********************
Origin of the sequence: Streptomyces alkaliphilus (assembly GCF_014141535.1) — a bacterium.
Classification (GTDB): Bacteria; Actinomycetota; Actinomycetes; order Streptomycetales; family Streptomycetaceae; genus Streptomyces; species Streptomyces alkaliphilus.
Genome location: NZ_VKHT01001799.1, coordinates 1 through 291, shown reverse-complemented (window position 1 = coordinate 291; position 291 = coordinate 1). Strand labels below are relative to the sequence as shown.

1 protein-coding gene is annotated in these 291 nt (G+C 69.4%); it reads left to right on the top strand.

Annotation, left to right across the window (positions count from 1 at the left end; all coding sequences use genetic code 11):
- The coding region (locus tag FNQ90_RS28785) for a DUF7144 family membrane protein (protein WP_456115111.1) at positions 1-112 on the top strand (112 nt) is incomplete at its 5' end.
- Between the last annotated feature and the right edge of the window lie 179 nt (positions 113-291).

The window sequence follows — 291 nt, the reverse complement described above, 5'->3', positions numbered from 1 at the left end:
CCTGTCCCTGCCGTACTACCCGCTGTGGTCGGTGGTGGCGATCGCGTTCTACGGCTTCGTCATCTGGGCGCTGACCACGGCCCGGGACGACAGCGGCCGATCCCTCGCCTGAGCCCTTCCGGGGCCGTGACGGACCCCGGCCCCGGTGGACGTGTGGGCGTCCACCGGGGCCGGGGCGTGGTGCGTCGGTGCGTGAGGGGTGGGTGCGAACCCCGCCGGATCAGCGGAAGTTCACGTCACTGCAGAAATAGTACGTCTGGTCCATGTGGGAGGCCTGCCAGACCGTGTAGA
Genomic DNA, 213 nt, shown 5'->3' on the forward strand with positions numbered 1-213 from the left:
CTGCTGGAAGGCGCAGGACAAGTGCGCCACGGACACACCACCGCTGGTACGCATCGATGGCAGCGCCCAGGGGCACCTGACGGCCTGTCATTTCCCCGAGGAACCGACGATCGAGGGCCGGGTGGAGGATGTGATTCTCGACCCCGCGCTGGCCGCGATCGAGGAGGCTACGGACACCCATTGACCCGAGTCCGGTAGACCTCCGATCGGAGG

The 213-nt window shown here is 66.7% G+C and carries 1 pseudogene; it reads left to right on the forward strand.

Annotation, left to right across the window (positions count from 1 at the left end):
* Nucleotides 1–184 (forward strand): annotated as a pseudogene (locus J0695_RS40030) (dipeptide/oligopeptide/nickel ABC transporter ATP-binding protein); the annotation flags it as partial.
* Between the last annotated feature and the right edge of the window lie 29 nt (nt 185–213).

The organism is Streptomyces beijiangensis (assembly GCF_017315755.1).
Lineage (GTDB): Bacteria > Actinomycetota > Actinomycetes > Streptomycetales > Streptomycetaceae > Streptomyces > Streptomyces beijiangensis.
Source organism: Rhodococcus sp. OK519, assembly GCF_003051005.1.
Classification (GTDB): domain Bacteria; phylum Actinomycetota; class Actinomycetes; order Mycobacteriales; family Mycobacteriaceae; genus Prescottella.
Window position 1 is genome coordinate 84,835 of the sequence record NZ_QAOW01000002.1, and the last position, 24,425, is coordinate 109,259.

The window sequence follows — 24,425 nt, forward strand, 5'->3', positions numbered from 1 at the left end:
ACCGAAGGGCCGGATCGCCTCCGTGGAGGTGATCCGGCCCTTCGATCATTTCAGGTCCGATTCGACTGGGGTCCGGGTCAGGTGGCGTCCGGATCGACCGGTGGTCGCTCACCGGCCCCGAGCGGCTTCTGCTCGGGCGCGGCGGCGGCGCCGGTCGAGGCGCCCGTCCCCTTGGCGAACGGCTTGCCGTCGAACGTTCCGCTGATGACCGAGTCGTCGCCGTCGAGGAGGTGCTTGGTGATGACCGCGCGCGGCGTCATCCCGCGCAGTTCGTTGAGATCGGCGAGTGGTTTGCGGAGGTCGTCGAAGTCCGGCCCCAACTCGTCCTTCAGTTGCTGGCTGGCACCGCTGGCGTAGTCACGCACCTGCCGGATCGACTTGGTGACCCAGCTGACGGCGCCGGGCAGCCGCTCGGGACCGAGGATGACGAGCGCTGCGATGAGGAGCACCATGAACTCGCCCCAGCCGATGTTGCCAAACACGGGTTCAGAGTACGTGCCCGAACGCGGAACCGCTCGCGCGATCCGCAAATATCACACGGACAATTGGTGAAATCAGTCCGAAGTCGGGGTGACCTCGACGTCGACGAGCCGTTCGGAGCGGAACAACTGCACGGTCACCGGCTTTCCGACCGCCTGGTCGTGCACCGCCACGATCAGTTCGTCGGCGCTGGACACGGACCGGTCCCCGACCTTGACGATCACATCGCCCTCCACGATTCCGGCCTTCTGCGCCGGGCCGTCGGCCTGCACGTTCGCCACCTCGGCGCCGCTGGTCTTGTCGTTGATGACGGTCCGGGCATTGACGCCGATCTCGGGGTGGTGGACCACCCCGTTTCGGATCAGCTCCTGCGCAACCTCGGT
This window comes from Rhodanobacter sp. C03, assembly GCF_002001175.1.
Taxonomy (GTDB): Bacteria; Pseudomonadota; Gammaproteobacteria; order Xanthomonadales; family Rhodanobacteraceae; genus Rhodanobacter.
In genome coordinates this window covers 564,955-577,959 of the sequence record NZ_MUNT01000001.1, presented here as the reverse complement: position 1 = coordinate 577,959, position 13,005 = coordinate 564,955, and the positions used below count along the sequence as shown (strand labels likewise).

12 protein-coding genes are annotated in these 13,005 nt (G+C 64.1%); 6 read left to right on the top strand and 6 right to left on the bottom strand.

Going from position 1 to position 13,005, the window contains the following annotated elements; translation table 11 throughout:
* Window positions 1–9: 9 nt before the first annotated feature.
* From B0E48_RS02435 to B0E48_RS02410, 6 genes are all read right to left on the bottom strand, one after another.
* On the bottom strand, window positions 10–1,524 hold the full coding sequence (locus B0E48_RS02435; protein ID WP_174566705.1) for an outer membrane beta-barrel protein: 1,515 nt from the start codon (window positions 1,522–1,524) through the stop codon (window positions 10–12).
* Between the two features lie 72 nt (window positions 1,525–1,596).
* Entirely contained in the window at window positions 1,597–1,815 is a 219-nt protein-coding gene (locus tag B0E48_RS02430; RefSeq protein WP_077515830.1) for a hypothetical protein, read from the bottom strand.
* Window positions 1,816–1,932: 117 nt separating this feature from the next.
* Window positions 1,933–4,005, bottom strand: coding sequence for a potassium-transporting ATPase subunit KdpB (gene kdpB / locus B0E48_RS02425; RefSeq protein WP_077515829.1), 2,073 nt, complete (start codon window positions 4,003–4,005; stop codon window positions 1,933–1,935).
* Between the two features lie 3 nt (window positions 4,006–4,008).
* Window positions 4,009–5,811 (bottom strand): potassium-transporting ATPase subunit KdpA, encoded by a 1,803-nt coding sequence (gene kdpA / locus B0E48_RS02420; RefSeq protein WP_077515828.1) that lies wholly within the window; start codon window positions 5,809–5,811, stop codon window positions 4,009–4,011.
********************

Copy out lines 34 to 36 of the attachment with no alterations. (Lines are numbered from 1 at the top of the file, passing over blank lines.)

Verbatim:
* Window positions 1,933–4,005, bottom strand: coding sequence for a potassium-transporting ATPase subunit KdpB (gene kdpB / locus B0E48_RS02425; RefSeq protein WP_077515829.1), 2,073 nt, complete (start codon window positions 4,003–4,005; stop codon window positions 1,933–1,935).
* Between the two features lie 3 nt (window positions 4,006–4,008).
* Window positions 4,009–5,811 (bottom strand): potassium-transporting ATPase subunit KdpA, encoded by a 1,803-nt coding sequence (gene kdpA / locus B0E48_RS02420; RefSeq protein WP_077515828.1) that lies wholly within the window; start codon window positions 5,809–5,811, stop codon window positions 4,009–4,011.